Low Cost 32-bit Digital Signal Controller

28th June 2006
News Release from: Texas Instruments
Written by : ES Admin
Texas Instruments has added four low cost members to the TMS320F280xx digital signal controller series targeted at motor control, digital power conversion and intelligent sensor control applications. The new TMS320F28015 and F28016 controllers offer 60MHz of performance starting as low as $3.25 (in 1Ku quantities) while the new TMS320F2801-60 and F2802-60 controllers also offer 60 MHz of performance and are based on the current TMS320F2801 and F2802 devices.
TI also announced a new digital power development kit, which consists of a TMS320C2000T Digital Power Supply (DPS) software library and a series of hardware modules from Tier Electronics that provide off-the-shelf platforms that engineers can control with this software library.

As designers consider upgrading existing 8- or 16-bit microcontroller- based designs, TI's F280xx controllers offer a portfolio of eleven software and pin-for-pin compatible devices with 32-bit DSP performance combined with the peripheral integration and ease-of-use of an MCU. All F280x-based devices feature a 32-bit wide data path for superior performance and mixed 16/32-bit instruction set for improved code density. These controllers offer exceptional system integration by providing complete control system capabilities from signal input through the on-chip,12-bit analog to digital converter (ADC), quadrature encoder pulse (QEP) interfaces, and timer captures and compares through signal output with up to 10 independent pulse width modulation (PWM) channels. Depending on the device, communication interfaces include CAN, I2C, UARTand SPI ports.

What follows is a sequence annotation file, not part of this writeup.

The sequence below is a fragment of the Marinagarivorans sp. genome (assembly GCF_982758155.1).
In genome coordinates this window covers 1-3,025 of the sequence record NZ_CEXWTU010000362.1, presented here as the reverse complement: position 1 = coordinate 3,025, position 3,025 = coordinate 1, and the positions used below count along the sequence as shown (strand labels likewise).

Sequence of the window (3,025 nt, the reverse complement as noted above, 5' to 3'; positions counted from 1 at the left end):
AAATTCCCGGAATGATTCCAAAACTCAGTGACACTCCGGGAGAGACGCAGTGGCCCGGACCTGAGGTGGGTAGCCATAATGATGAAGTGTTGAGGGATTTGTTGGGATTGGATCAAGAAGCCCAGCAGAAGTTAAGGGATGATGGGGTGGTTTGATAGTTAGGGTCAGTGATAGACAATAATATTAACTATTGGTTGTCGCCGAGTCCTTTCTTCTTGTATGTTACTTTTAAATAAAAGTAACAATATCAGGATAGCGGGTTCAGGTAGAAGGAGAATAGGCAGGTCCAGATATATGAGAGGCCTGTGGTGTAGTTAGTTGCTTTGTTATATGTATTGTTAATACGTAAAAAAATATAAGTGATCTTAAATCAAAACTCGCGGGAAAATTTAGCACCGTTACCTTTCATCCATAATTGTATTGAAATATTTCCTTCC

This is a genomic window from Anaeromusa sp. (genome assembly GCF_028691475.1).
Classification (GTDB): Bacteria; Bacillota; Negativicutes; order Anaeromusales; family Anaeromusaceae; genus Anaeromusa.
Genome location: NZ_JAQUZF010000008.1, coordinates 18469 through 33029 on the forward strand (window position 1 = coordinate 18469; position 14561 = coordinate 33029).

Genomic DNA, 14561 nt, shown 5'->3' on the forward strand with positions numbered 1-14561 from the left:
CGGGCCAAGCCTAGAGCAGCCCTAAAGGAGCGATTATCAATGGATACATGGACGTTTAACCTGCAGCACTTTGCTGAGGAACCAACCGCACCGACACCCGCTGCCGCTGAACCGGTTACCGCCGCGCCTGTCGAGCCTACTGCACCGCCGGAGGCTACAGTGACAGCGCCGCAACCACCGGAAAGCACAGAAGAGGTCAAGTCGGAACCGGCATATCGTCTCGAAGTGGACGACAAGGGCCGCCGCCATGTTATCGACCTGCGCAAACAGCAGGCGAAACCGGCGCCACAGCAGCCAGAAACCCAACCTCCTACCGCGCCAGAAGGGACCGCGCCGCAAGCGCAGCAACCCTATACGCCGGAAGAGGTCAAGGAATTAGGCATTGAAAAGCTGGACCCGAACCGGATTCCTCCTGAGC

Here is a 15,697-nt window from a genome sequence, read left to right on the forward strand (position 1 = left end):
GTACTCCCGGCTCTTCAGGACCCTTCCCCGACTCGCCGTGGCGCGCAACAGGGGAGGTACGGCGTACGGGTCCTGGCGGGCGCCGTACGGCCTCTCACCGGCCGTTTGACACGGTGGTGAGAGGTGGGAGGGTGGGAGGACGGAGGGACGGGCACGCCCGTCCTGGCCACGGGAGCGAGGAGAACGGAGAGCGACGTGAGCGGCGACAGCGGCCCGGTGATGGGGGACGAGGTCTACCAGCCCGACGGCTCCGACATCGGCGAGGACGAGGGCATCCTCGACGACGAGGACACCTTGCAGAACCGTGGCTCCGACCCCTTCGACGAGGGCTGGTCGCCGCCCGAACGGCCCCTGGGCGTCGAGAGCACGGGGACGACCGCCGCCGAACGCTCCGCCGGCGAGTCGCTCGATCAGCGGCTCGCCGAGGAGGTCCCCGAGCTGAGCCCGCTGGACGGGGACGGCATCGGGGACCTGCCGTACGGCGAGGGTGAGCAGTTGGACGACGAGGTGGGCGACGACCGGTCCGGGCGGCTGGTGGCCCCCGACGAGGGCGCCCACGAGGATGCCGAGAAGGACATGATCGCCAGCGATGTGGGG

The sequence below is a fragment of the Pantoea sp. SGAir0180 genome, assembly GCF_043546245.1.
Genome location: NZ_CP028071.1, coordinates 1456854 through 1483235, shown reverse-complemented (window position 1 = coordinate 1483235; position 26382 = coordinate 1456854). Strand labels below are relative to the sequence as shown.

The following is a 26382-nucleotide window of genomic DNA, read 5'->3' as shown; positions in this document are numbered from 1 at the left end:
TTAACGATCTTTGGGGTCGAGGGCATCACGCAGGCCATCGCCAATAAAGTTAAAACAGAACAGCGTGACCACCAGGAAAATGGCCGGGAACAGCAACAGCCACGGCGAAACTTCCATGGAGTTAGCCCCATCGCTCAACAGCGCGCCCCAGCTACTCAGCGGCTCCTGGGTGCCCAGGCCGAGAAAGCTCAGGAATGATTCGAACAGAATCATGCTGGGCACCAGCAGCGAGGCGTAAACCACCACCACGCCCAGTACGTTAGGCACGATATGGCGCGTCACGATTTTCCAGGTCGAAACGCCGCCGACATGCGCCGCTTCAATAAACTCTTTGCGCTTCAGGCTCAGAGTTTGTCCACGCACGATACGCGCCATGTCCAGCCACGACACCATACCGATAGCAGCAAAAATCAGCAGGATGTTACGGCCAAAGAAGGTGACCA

All four new F280x devices feature a patent-pending pulse width modulator (PWM) with 150 picosecond (ps) resolution. The high resolution PWM (HRPWM) provides 16 bits of accuracy in a 100 KHz control loop and 12 bits at 1.5 MHz. As a result, power developers benefit from designs with cleaner power output, higher power density, smaller magnetics and more compact, cooler supplies. These benefits are critical in applications like AC/DC rectifiers that require high tolerances and faster transient response with small ripple amplitude. For motor control applications such white goods and automotive, designers can reduce overall system costs through integration and low device cost while
leveraging the 32-bit performance necessary to implement advanced control techniques like sensorless vector control of three-phase motors. Using processor-intensive senorless vector control can help developers to reduce the size and cost of a system's motors and power electronics required to meet their needs.


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